Taking Page From Health Care Act, Obama Climate Plan Relies on States
WASHINGTON — President Obama’s new plan to fight climate change depends heavily on states’ devising individual approaches to meeting goals set in the nation’s capital, a strategy similar to the one he used to expand health care, often with rocky results.
Rather than imposing a uniform standard for reducing power plant carbon emissions, the regulation unveiled on Monday offers the states flexibility to pick from a menu of policy options. But as with health care, the policy could lead to a patchwork of rules that frustrate businesses and invite resistance from states that oppose the policy.
Monday’s announcement of the proposed regulation — which is intended to cut carbon pollution from power plants by 30 percent from 2005 levels by 2030 — represented Mr. Obama’s boldest step in using his executive authority to halt the warming of the planet, an issue he vowed to address during his first presidential campaign six years ago.
The proposal is chiefly aimed at cutting pollution from coal-fired power plants, the nation’s largest source of greenhouse gas emissions. It assigns each state a separate pollution reduction target, but gives each wide leeway in tailoring its plan. The idea, Environmental Protection Agency officials said, is to allow states to design plans that best fit regional economies and mixes of energy sources.
While Rust Belt states rely heavily on coal, farmers in Iowa and Minnesota generate up to 20 percent of their power from renewable sources, and Southeastern states like North Carolina depend on nuclear power. California and nine Northeastern states have enacted cap-and-trade programs, putting a cap on carbon pollution and creating markets to buy and sell pollution permits. Those programs have substantially lowered the states’ carbon footprints.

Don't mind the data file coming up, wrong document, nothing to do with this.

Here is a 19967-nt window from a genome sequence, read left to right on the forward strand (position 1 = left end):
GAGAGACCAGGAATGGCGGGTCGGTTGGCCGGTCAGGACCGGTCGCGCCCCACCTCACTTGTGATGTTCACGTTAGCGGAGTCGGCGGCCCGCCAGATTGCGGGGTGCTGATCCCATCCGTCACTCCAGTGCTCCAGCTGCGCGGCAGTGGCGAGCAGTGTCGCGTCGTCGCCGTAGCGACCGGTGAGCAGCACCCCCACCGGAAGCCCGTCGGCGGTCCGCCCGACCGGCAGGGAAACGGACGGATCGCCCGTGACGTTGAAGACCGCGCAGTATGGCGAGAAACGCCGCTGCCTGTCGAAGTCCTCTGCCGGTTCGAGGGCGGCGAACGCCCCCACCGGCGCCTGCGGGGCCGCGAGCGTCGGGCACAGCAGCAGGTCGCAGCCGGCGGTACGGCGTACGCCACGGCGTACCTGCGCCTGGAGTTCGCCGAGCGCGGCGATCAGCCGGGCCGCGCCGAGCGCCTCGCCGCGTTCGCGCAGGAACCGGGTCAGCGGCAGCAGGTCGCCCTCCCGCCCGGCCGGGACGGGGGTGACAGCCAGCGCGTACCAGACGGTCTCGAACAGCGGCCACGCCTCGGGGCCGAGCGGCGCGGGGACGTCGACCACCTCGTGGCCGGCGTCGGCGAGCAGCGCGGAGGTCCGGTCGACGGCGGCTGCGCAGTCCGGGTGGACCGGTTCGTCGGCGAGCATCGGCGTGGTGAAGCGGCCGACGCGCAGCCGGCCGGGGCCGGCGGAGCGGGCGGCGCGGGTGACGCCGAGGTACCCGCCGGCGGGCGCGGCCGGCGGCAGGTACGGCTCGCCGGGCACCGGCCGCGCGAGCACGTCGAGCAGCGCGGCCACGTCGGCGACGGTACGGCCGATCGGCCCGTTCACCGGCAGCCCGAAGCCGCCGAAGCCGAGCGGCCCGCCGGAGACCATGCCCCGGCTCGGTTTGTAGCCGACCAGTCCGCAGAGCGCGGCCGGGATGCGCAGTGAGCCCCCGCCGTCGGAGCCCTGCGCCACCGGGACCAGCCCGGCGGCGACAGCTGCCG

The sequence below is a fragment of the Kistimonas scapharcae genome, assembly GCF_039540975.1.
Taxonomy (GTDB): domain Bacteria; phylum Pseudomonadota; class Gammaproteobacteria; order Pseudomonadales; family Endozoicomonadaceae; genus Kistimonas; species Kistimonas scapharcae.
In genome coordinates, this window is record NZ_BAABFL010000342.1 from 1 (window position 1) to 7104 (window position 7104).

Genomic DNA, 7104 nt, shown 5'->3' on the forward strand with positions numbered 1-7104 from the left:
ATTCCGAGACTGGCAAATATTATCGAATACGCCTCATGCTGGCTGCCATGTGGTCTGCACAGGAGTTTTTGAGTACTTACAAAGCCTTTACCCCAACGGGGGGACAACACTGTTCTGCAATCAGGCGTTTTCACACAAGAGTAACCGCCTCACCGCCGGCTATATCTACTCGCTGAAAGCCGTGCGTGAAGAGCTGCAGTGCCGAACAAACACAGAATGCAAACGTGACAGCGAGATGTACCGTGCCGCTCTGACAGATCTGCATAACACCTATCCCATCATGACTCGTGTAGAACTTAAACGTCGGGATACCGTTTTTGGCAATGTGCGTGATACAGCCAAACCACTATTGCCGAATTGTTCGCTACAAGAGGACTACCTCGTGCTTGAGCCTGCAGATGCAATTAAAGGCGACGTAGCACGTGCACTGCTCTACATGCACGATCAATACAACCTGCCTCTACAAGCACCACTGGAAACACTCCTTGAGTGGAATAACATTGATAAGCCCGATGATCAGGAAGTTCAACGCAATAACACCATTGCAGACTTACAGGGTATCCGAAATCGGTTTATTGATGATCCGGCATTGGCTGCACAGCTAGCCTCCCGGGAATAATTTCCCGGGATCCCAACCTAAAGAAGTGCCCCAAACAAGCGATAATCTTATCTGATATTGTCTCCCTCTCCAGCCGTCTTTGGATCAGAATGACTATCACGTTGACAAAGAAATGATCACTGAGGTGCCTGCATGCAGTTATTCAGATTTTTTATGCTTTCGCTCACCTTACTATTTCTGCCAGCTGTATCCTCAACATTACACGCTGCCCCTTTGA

In order to comply with the new national rule, states can, among other actions, shut down coal plants, install wind and solar power and energy-efficiency technology, or join the California or Northeastern cap-and-trade programs. E.P.A. officials said states could even choose to comply by enacting a state-level tax on carbon pollution.
“I’ve never seen anything like this, where states get this much flexibility. It’s astounding,” said Dallas Burtraw, an expert on electricity markets with Resources for the Future, a Washington research group. “The E.P.A. is signaling maximal deference to the states.”
In introducing the regulation, Mr. Obama called it “a sensible, state-based plan” and dismissed the criticism.